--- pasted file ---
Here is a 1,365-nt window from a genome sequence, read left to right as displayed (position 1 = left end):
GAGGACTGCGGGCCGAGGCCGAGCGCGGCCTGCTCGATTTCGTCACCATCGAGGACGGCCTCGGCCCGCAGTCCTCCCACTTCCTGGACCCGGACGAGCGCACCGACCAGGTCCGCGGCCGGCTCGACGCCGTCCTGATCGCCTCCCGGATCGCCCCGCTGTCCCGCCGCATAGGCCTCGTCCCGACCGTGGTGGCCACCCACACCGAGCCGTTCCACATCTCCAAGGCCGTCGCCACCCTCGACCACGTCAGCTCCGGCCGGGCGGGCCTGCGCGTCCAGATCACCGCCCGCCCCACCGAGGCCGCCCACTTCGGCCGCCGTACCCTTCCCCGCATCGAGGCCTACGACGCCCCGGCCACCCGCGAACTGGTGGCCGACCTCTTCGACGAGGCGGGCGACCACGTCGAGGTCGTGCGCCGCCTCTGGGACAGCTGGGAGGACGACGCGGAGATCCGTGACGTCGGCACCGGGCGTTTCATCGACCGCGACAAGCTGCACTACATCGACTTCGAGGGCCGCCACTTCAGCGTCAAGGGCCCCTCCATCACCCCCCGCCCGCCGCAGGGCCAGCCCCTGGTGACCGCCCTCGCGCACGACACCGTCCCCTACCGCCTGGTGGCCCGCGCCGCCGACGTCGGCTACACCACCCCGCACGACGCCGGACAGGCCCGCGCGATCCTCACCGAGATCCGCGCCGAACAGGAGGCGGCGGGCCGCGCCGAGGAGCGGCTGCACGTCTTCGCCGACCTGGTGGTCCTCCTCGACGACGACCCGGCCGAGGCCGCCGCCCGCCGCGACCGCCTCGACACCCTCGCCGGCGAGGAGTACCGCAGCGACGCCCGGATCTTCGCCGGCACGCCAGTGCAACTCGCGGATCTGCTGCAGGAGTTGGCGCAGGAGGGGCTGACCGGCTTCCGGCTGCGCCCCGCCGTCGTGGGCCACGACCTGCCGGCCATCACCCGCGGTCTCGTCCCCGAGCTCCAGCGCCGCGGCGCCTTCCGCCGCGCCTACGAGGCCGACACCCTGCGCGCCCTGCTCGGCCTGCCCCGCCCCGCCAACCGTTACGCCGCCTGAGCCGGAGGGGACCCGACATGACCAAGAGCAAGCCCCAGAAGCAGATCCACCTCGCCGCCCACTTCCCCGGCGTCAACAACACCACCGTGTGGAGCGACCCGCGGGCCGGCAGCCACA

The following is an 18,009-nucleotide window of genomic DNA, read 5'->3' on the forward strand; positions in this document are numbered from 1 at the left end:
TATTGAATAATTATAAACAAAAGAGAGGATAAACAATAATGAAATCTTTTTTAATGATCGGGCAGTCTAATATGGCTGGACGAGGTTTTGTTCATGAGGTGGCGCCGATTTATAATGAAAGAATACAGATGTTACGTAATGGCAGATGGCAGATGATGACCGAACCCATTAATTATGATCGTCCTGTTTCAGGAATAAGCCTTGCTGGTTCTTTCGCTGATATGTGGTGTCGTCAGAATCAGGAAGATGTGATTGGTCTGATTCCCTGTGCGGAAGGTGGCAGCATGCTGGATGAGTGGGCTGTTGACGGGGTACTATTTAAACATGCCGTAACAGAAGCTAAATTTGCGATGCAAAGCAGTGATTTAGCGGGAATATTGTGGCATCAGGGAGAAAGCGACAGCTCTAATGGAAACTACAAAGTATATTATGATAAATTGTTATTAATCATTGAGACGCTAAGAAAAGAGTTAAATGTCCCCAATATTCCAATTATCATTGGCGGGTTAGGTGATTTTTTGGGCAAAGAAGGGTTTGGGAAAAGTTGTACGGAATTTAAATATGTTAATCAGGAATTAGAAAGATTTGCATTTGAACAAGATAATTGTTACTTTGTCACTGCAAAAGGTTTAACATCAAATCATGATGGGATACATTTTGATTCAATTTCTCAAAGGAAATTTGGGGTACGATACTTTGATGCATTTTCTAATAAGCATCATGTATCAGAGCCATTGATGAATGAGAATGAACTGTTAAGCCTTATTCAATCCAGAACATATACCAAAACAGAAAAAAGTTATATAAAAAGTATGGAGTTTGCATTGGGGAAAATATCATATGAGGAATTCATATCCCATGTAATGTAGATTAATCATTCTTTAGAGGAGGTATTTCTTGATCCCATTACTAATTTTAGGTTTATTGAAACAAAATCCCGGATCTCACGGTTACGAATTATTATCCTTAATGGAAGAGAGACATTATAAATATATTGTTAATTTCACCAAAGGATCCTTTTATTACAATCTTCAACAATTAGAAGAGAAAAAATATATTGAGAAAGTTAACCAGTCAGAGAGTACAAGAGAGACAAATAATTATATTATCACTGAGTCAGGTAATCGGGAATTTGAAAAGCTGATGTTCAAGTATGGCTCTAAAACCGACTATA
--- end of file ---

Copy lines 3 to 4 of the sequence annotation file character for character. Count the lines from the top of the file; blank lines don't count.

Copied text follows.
The following is an 18,009-nucleotide window of genomic DNA, read 5'->3' on the forward strand; positions in this document are numbered from 1 at the left end:
TATTGAATAATTATAAACAAAAGAGAGGATAAACAATAATGAAATCTTTTTTAATGATCGGGCAGTCTAATATGGCTGGACGAGGTTTTGTTCATGAGGTGGCGCCGATTTATAATGAAAGAATACAGATGTTACGTAATGGCAGATGGCAGATGATGACCGAACCCATTAATTATGATCGTCCTGTTTCAGGAATAAGCCTTGCTGGTTCTTTCGCTGATATGTGGTGTCGTCAGAATCAGGAAGATGTGATTGGTCTGATTCCCTGTGCGGAAGGTGGCAGCATGCTGGATGAGTGGGCTGTTGACGGGGTACTATTTAAACATGCCGTAACAGAAGCTAAATTTGCGATGCAAAGCAGTGATTTAGCGGGAATATTGTGGCATCAGGGAGAAAGCGACAGCTCTAATGGAAACTACAAAGTATATTATGATAAATTGTTATTAATCATTGAGACGCTAAGAAAAGAGTTAAATGTCCCCAATATTCCAATTATCATTGGCGGGTTAGGTGATTTTTTGGGCAAAGAAGGGTTTGGGAAAAGTTGTACGGAATTTAAATATGTTAATCAGGAATTAGAAAGATTTGCATTTGAACAAGATAATTGTTACTTTGTCACTGCAAAAGGTTTAACATCAAATCATGATGGGATACATTTTGATTCAATTTCTCAAAGGAAATTTGGGGTACGATACTTTGATGCATTTTCTAATAAGCATCATGTATCAGAGCCATTGATGAATGAGAATGAACTGTTAAGCCTTATTCAATCCAGAACATATACCAAAACAGAAAAAAGTTATATAAAAAGTATGGAGTTTGCATTGGGGAAAATATCATATGAGGAATTCATATCCCATGTAATGTAGATTAATCATTCTTTAGAGGAGGTATTTCTTGATCCCATTACTAATTTTAGGTTTATTGAAACAAAATCCCGGATCTCACGGTTACGAATTATTATCCTTAATGGAAGAGAGACATTATAAATATATTGTTAATTTCACCAAAGGATCCTTTTATTACAATCTTCAACAATTAGAAGAGAAAAAATATATTGAGAAAGTTAACCAGTCAGAGAGTACAAGAGAGACAAATAATTATATTATCACTGAGTCAGGTAATCGGGAATTTGAAAAGCTGATGTTCAAGTATGGCTCTAAAACCGACTATA